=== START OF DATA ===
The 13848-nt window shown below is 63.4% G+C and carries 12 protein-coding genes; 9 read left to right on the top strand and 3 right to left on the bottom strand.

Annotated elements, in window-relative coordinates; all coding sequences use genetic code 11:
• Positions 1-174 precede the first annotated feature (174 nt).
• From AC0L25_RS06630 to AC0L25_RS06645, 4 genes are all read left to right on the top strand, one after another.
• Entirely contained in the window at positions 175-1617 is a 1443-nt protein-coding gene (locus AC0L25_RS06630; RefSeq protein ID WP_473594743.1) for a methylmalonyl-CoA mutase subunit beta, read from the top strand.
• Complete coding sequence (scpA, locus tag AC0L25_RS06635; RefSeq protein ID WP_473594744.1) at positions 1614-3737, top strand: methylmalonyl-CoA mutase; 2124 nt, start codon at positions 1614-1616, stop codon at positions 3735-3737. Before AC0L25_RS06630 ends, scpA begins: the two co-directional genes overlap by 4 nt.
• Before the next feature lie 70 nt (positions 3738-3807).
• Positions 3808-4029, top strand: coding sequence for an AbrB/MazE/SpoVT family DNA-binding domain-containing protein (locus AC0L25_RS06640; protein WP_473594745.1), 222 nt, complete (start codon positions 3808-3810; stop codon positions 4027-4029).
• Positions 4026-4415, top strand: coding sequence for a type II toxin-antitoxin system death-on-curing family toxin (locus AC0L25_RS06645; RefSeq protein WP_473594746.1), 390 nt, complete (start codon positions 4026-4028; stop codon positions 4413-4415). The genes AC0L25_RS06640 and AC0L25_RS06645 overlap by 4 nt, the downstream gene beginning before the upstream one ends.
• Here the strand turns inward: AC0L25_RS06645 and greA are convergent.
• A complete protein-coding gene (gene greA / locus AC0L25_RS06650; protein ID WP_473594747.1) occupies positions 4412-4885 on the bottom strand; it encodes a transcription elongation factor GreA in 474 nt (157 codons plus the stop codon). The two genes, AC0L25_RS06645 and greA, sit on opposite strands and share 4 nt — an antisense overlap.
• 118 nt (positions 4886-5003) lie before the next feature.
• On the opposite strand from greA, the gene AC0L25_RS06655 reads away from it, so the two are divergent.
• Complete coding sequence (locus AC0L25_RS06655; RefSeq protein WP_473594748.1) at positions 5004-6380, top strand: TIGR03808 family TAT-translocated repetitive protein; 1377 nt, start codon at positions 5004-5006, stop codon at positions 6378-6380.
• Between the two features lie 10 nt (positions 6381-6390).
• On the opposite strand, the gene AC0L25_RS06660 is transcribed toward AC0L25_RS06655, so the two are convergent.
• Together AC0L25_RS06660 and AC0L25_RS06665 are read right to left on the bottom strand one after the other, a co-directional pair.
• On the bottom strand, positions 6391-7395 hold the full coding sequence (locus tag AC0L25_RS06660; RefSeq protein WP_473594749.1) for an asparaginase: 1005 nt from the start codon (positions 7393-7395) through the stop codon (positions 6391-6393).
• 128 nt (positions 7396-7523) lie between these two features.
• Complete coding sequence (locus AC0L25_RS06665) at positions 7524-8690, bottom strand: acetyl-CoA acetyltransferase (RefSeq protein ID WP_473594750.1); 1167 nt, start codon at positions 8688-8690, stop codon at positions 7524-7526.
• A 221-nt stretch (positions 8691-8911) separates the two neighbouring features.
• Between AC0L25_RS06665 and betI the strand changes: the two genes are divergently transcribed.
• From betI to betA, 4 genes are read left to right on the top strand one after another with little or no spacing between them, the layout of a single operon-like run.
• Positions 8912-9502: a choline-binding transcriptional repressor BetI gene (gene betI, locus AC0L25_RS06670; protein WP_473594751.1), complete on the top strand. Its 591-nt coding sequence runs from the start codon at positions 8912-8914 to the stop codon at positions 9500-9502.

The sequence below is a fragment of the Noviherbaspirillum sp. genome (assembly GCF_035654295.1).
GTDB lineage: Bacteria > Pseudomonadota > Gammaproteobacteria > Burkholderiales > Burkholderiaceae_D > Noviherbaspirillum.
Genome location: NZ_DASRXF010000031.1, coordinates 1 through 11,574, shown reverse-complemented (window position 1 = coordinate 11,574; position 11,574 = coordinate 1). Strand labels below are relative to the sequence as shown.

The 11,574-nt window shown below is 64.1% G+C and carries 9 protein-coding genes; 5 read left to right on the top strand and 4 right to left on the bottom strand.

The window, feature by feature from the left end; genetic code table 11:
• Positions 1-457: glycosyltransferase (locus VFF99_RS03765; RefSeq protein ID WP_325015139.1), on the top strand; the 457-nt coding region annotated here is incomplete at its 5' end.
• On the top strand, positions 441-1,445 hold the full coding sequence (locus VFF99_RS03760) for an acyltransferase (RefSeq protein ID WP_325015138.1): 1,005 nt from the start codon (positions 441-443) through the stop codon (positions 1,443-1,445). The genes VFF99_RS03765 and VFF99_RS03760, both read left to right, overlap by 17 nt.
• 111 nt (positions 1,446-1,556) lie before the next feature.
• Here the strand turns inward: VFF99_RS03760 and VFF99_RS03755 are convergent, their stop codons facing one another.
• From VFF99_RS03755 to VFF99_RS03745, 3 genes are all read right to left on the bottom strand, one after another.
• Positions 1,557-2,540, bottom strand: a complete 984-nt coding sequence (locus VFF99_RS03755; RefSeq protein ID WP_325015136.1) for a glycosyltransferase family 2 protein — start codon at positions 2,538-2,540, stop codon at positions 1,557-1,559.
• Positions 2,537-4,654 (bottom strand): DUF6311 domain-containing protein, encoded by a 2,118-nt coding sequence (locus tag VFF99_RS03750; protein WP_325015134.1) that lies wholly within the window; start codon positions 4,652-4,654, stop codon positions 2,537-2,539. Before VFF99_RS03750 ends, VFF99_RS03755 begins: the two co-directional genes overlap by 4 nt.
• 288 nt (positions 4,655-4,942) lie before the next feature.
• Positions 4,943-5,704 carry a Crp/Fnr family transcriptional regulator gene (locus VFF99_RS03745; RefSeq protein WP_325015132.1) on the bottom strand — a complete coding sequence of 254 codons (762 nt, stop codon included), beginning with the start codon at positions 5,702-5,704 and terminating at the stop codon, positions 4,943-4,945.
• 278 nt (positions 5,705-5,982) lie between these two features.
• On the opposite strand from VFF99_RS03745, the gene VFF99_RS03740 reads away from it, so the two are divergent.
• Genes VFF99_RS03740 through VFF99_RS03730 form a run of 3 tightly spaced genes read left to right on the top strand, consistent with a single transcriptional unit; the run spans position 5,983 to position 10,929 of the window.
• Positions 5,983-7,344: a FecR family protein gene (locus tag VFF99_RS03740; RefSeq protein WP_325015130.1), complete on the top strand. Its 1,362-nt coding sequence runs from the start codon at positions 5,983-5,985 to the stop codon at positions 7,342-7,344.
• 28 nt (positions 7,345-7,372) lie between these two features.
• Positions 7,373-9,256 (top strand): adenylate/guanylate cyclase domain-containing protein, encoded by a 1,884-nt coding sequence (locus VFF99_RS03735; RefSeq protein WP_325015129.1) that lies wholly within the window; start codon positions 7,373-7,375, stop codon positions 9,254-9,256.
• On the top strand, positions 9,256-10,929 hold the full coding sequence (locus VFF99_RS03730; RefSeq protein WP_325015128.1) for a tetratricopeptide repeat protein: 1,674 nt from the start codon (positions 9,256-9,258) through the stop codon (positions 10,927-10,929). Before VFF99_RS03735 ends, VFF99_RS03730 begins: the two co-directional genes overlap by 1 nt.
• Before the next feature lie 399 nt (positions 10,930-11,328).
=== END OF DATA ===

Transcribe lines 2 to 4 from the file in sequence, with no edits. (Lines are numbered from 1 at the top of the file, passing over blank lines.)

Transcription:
Annotated elements, in window-relative coordinates; all coding sequences use genetic code 11:
• Positions 1-174 precede the first annotated feature (174 nt).
• From AC0L25_RS06630 to AC0L25_RS06645, 4 genes are all read left to right on the top strand, one after another.